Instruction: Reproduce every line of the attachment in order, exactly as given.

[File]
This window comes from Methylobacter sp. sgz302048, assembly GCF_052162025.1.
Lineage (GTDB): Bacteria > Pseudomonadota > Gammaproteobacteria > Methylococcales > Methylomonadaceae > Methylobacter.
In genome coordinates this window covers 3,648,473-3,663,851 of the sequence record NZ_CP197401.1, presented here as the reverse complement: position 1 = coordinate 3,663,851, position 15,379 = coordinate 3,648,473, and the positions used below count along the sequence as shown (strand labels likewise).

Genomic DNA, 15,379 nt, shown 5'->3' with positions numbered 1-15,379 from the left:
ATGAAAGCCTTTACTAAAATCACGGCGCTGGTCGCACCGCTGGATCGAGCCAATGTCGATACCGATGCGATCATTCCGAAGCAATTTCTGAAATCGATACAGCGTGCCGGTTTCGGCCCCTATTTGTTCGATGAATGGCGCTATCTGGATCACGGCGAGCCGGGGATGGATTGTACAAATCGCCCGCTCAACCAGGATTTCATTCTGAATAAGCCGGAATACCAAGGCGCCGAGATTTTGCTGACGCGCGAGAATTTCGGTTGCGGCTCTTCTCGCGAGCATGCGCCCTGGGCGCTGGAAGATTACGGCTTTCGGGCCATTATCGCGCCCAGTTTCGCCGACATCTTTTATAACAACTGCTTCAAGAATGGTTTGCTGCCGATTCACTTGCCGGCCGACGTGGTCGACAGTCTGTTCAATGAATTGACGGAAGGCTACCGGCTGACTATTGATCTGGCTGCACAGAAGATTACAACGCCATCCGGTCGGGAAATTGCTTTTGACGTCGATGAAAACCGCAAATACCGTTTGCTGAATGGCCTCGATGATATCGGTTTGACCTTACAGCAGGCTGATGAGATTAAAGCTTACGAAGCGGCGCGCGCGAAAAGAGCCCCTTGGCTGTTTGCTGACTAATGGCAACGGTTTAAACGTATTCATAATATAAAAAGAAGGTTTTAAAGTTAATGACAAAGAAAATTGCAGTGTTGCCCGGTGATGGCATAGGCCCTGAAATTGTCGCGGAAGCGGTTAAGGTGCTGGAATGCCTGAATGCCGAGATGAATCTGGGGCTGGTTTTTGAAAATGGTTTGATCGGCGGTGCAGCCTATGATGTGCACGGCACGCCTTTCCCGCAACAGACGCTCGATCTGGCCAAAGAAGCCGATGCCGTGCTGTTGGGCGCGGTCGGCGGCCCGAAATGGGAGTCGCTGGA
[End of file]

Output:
This window comes from Methylobacter sp. sgz302048, assembly GCF_052162025.1.
Lineage (GTDB): Bacteria > Pseudomonadota > Gammaproteobacteria > Methylococcales > Methylomonadaceae > Methylobacter.
In genome coordinates this window covers 3,648,473-3,663,851 of the sequence record NZ_CP197401.1, presented here as the reverse complement: position 1 = coordinate 3,663,851, position 15,379 = coordinate 3,648,473, and the positions used below count along the sequence as shown (strand labels likewise).

Genomic DNA, 15,379 nt, shown 5'->3' with positions numbered 1-15,379 from the left:
ATGAAAGCCTTTACTAAAATCACGGCGCTGGTCGCACCGCTGGATCGAGCCAATGTCGATACCGATGCGATCATTCCGAAGCAATTTCTGAAATCGATACAGCGTGCCGGTTTCGGCCCCTATTTGTTCGATGAATGGCGCTATCTGGATCACGGCGAGCCGGGGATGGATTGTACAAATCGCCCGCTCAACCAGGATTTCATTCTGAATAAGCCGGAATACCAAGGCGCCGAGATTTTGCTGACGCGCGAGAATTTCGGTTGCGGCTCTTCTCGCGAGCATGCGCCCTGGGCGCTGGAAGATTACGGCTTTCGGGCCATTATCGCGCCCAGTTTCGCCGACATCTTTTATAACAACTGCTTCAAGAATGGTTTGCTGCCGATTCACTTGCCGGCCGACGTGGTCGACAGTCTGTTCAATGAATTGACGGAAGGCTACCGGCTGACTATTGATCTGGCTGCACAGAAGATTACAACGCCATCCGGTCGGGAAATTGCTTTTGACGTCGATGAAAACCGCAAATACCGTTTGCTGAATGGCCTCGATGATATCGGTTTGACCTTACAGCAGGCTGATGAGATTAAAGCTTACGAAGCGGCGCGCGCGAAAAGAGCCCCTTGGCTGTTTGCTGACTAATGGCAACGGTTTAAACGTATTCATAATATAAAAAGAAGGTTTTAAAGTTAATGACAAAGAAAATTGCAGTGTTGCCCGGTGATGGCATAGGCCCTGAAATTGTCGCGGAAGCGGTTAAGGTGCTGGAATGCCTGAATGCCGAGATGAATCTGGGGCTGGTTTTTGAAAATGGTTTGATCGGCGGTGCAGCCTATGATGTGCACGGCACGCCTTTCCCGCAACAGACGCTCGATCTGGCCAAAGAAGCCGATGCCGTGCTGTTGGGCGCGGTCGGCGGCCCGAAATGGGAGTCGCTGGA